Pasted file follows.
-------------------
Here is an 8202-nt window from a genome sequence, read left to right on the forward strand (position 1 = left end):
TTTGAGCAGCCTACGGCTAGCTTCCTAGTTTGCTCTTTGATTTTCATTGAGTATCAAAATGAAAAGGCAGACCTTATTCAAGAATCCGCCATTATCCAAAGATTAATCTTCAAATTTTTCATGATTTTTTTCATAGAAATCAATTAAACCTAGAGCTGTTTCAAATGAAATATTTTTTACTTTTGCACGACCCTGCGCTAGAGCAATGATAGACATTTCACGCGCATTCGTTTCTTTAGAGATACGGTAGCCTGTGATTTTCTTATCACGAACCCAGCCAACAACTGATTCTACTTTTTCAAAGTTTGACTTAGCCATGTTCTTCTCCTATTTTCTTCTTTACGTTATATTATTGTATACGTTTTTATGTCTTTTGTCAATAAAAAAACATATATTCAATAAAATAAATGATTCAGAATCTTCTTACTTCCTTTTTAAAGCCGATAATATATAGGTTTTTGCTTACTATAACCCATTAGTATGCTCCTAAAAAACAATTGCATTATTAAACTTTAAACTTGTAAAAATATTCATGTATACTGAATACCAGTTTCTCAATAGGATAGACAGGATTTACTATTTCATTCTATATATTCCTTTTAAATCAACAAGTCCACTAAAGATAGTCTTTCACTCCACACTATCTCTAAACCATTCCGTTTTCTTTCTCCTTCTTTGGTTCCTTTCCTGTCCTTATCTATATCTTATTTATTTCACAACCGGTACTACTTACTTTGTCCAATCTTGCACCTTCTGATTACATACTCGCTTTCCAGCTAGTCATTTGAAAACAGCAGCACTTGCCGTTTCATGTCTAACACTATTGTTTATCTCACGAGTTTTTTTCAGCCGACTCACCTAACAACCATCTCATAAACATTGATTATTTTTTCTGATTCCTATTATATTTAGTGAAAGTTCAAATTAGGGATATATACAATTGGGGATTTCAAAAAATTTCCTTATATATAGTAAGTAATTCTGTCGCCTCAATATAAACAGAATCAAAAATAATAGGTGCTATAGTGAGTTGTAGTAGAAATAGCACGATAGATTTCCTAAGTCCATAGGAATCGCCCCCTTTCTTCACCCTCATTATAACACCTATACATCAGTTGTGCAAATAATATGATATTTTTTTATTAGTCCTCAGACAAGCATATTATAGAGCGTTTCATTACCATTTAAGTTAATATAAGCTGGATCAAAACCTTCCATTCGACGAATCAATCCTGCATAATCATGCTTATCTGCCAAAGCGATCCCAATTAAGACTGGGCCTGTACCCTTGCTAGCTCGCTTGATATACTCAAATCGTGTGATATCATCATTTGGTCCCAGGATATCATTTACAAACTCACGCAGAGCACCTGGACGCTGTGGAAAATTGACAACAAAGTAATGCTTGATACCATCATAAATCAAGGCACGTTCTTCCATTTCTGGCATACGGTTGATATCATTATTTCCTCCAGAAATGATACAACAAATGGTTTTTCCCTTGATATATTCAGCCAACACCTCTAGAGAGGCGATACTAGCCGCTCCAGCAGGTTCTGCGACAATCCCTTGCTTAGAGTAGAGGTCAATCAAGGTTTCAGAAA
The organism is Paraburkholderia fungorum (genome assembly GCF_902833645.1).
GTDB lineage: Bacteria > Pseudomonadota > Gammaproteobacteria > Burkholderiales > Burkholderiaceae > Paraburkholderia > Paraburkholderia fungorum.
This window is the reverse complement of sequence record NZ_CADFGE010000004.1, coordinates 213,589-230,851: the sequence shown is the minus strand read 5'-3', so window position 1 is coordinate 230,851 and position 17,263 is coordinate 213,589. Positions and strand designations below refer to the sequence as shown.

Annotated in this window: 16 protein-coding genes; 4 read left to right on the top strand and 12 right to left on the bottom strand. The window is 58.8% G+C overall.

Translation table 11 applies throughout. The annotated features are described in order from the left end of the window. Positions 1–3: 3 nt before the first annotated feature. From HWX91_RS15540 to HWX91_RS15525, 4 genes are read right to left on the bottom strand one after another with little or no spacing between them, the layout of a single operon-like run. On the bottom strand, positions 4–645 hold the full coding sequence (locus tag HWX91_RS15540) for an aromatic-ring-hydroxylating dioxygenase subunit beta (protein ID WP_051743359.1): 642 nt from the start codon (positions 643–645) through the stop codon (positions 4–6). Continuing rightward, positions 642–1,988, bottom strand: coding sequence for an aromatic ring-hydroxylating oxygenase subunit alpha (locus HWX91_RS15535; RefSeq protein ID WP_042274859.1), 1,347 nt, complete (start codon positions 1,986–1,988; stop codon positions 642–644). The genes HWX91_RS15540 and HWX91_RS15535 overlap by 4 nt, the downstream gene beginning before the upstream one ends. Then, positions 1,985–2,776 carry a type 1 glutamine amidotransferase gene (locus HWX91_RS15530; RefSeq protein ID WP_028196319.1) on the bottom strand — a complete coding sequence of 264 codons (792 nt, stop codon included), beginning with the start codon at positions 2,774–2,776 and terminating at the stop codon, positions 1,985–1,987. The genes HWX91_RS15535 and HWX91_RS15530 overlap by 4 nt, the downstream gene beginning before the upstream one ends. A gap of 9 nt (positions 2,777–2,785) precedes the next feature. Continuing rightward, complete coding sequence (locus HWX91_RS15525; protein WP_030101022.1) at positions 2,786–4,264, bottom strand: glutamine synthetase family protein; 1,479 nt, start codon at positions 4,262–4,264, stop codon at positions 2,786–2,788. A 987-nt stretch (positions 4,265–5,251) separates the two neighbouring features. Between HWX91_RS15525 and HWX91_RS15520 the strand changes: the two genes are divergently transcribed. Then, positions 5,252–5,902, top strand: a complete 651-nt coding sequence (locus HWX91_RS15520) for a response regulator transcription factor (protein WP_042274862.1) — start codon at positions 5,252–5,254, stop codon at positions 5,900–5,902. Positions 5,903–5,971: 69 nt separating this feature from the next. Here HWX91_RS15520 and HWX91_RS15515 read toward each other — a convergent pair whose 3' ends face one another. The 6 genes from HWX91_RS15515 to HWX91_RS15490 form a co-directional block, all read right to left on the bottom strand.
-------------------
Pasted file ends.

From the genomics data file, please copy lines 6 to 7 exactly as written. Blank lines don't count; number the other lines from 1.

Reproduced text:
Annotated in this window: 16 protein-coding genes; 4 read left to right on the top strand and 12 right to left on the bottom strand. The window is 58.8% G+C overall.

Translation table 11 applies throughout. The annotated features are described in order from the left end of the window. Positions 1–3: 3 nt before the first annotated feature. From HWX91_RS15540 to HWX91_RS15525, 4 genes are read right to left on the bottom strand one after another with little or no spacing between them, the layout of a single operon-like run. On the bottom strand, positions 4–645 hold the full coding sequence (locus tag HWX91_RS15540) for an aromatic-ring-hydroxylating dioxygenase subunit beta (protein ID WP_051743359.1): 642 nt from the start codon (positions 643–645) through the stop codon (positions 4–6). Continuing rightward, positions 642–1,988, bottom strand: coding sequence for an aromatic ring-hydroxylating oxygenase subunit alpha (locus HWX91_RS15535; RefSeq protein ID WP_042274859.1), 1,347 nt, complete (start codon positions 1,986–1,988; stop codon positions 642–644). The genes HWX91_RS15540 and HWX91_RS15535 overlap by 4 nt, the downstream gene beginning before the upstream one ends. Then, positions 1,985–2,776 carry a type 1 glutamine amidotransferase gene (locus HWX91_RS15530; RefSeq protein ID WP_028196319.1) on the bottom strand — a complete coding sequence of 264 codons (792 nt, stop codon included), beginning with the start codon at positions 2,774–2,776 and terminating at the stop codon, positions 1,985–1,987. The genes HWX91_RS15535 and HWX91_RS15530 overlap by 4 nt, the downstream gene beginning before the upstream one ends. A gap of 9 nt (positions 2,777–2,785) precedes the next feature. Continuing rightward, complete coding sequence (locus HWX91_RS15525; protein WP_030101022.1) at positions 2,786–4,264, bottom strand: glutamine synthetase family protein; 1,479 nt, start codon at positions 4,262–4,264, stop codon at positions 2,786–2,788. A 987-nt stretch (positions 4,265–5,251) separates the two neighbouring features. Between HWX91_RS15525 and HWX91_RS15520 the strand changes: the two genes are divergently transcribed. Then, positions 5,252–5,902, top strand: a complete 651-nt coding sequence (locus HWX91_RS15520) for a response regulator transcription factor (protein WP_042274862.1) — start codon at positions 5,252–5,254, stop codon at positions 5,900–5,902. Positions 5,903–5,971: 69 nt separating this feature from the next. Here HWX91_RS15520 and HWX91_RS15515 read toward each other — a convergent pair whose 3' ends face one another. The 6 genes from HWX91_RS15515 to HWX91_RS15490 form a co-directional block, all read right to left on the bottom strand.